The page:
ASLRRA Young Professionals Committee helps newbies learn, apply networking skills in rail


By Julie Sneider, Senior Associate Editor 

As a young professional, Chelsea Sweet has experienced firsthand the benefit of being active in an association that builds her network of more experienced professionals who work for railroads, rail suppliers and contractors. 

Sweet knew nothing about railroading when she joined Bowers & Co. CPAs PLLC a little more than a decade ago. But after she started working with one of the firm’s largest clients — a railroad that lost much of its payroll and other records when Hurricane Sandy roared through the East Coast in 2012 — Sweet says she “fell in love” with all things rail. Today, she’s Bowers’ outsourced controller and specializes in rail accounting services with a focus on short lines. 

In those earlier days of her career, Sweet attended training seminars held by the Railroad Retirement Board and later by the American Short Line and Regional Railroad Association (ASLRRA) to educate herself on the tricks of the trade, as well as build her portfolio of networking contacts. She says she was especially lucky to attend a training session in 2016 just as the ASLRRA was trying to get a committee of young rail professionals (YP) off the ground. 

“The [association’s] leadership decided they wanted a place for younger people to get together, although they made that first meeting at 8 a.m.,” Sweet says, with a chuckle. “It wasn’t well-attended.” 

That first gathering was intended as a way for YPs to connect with potential mentors active in the association, says Amy Krouse, ASLRRA’s vice president-communications. Despite the low attendance at that first get-together, the association’s leadership realized the importance of reaching out to the under-40 crowd early in their rail careers, Krouse says.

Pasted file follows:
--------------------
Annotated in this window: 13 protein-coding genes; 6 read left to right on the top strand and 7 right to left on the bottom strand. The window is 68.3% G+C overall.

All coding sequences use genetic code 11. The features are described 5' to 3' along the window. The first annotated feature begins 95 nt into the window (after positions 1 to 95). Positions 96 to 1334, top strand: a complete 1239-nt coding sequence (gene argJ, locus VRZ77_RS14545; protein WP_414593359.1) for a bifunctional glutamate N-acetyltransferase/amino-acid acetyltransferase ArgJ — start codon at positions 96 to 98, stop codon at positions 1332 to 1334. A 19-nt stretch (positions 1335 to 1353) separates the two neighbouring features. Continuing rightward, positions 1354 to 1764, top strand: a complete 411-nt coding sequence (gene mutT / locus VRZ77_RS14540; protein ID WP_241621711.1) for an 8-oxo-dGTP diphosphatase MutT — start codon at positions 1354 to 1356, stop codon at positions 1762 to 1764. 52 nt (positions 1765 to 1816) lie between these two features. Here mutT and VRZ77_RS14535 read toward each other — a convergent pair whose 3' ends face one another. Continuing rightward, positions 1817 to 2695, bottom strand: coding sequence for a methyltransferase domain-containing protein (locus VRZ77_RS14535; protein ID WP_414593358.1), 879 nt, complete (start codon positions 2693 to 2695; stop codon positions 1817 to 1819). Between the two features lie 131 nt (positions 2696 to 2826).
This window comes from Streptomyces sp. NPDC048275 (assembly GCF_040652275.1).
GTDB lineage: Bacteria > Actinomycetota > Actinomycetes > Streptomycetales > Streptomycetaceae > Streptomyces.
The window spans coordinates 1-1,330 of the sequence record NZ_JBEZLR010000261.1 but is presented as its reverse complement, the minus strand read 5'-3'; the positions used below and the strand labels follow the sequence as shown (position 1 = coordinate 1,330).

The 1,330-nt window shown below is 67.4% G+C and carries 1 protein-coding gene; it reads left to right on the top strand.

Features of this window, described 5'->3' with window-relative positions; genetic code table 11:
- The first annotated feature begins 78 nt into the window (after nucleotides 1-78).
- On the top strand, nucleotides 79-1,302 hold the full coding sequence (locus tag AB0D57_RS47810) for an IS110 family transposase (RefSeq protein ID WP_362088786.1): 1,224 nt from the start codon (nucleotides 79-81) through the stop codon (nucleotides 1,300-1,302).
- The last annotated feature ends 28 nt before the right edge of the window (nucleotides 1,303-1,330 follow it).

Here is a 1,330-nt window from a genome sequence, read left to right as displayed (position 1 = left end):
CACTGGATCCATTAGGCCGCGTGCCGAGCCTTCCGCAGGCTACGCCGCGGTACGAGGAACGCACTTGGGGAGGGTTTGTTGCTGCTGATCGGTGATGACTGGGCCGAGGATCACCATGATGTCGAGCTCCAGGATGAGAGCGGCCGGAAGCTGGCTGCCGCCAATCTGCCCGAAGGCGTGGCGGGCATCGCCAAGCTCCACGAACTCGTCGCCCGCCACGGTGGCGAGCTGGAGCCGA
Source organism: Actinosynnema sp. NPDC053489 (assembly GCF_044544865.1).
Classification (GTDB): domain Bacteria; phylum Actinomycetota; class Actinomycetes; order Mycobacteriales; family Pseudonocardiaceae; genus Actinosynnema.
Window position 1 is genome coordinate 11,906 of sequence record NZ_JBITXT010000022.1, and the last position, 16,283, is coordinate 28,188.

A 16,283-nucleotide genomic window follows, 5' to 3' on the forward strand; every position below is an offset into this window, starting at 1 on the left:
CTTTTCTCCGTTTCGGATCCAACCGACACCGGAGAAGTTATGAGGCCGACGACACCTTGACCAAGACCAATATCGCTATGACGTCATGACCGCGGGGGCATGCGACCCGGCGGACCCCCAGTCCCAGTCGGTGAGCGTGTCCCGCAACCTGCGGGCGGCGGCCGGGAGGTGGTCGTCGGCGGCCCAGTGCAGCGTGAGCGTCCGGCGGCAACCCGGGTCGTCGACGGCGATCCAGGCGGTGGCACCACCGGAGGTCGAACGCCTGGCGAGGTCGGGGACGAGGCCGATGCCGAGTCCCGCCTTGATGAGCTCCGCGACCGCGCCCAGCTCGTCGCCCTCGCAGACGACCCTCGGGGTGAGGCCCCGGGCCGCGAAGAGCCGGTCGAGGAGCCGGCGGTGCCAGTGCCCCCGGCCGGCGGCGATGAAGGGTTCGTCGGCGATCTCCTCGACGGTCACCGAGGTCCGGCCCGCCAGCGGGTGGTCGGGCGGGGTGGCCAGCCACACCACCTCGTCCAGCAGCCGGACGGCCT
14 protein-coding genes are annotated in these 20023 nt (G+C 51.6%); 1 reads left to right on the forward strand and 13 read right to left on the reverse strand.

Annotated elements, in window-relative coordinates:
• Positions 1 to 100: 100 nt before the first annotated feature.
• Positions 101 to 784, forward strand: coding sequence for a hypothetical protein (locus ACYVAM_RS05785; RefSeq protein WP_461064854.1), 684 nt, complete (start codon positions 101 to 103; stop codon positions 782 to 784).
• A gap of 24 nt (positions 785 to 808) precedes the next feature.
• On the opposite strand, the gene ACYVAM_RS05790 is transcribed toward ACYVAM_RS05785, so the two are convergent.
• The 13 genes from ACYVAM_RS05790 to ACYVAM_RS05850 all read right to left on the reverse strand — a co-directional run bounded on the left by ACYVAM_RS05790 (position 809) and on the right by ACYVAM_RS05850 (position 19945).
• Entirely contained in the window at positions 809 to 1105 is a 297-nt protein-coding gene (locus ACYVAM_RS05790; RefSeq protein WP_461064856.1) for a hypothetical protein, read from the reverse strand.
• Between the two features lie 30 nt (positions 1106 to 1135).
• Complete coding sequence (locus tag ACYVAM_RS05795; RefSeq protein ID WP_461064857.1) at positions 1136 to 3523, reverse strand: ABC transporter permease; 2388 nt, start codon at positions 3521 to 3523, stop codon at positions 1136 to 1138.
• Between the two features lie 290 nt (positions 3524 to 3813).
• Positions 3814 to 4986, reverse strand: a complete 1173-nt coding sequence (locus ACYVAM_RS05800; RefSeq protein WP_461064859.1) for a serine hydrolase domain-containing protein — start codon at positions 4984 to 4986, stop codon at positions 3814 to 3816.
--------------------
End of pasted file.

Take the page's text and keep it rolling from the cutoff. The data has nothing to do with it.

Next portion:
Chelsea Sweet “We try to hold open networking events that anyone can attend and participate in.” — Chelsea Sweet, chair, ASLRRA Young Professionals Committee. Photo courtesy Chelsea Sweet

The association moved those gatherings to happy hour at its seminars and regional meetings. Sweet and a few others in their 20s and 30s who met at industry conferences and the association’s meetings started to keep in contact, sharing references, referrals and ideas for addressing on-the-job challenges.  

“We started to get to know each other personally and professionally,” Sweet recalls. “We came up with the idea of having a webinar to introduce ourselves to the association as [a group] that has a purpose.” 

In 2019, ASLRRA changed its bylaws to make the YP Committee one of its 14 standing committees that guide the association’s work; a YP Committee member serves on the ASLRRA board. The committee is open to all ASLRRA members, both railroads and suppliers. However, the committee’s officers and voting members must be under 40 years of age. Those older than 40 may join the committee as mentors. 

The YP Committee’s mission is to ensure members and mentors can meet, communicate and build skills through training and the guidance of experienced leaders and colleagues, ASLRRA stated in its Aug. 2 edition of its “News and Views” newsletter.